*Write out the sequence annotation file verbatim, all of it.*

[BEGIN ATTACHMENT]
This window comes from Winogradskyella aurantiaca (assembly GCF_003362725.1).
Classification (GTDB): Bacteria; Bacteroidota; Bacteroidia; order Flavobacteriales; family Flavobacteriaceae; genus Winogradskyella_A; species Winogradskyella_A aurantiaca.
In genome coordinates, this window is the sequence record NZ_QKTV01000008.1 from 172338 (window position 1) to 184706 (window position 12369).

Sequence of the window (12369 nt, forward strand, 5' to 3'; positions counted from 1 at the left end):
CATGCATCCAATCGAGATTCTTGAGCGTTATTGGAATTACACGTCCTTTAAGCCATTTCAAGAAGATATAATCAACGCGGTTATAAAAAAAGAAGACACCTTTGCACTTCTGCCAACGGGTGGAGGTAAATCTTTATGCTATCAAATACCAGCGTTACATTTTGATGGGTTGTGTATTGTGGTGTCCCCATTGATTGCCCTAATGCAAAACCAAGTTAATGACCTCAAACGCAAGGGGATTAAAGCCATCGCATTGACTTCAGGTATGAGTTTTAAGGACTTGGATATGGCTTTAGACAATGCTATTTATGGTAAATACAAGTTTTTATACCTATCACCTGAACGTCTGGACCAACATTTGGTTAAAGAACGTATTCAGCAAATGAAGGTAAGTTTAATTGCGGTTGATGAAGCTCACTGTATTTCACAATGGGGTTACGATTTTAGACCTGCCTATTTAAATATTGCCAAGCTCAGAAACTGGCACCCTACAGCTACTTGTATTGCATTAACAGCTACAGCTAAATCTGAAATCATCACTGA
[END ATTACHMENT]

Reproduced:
This window comes from Winogradskyella aurantiaca (assembly GCF_003362725.1).
Classification (GTDB): Bacteria; Bacteroidota; Bacteroidia; order Flavobacteriales; family Flavobacteriaceae; genus Winogradskyella_A; species Winogradskyella_A aurantiaca.
In genome coordinates, this window is the sequence record NZ_QKTV01000008.1 from 172338 (window position 1) to 184706 (window position 12369).

Sequence of the window (12369 nt, forward strand, 5' to 3'; positions counted from 1 at the left end):
CATGCATCCAATCGAGATTCTTGAGCGTTATTGGAATTACACGTCCTTTAAGCCATTTCAAGAAGATATAATCAACGCGGTTATAAAAAAAGAAGACACCTTTGCACTTCTGCCAACGGGTGGAGGTAAATCTTTATGCTATCAAATACCAGCGTTACATTTTGATGGGTTGTGTATTGTGGTGTCCCCATTGATTGCCCTAATGCAAAACCAAGTTAATGACCTCAAACGCAAGGGGATTAAAGCCATCGCATTGACTTCAGGTATGAGTTTTAAGGACTTGGATATGGCTTTAGACAATGCTATTTATGGTAAATACAAGTTTTTATACCTATCACCTGAACGTCTGGACCAACATTTGGTTAAAGAACGTATTCAGCAAATGAAGGTAAGTTTAATTGCGGTTGATGAAGCTCACTGTATTTCACAATGGGGTTACGATTTTAGACCTGCCTATTTAAATATTGCCAAGCTCAGAAACTGGCACCCTACAGCTACTTGTATTGCATTAACAGCTACAGCTAAATCTGAAATCATCACTGA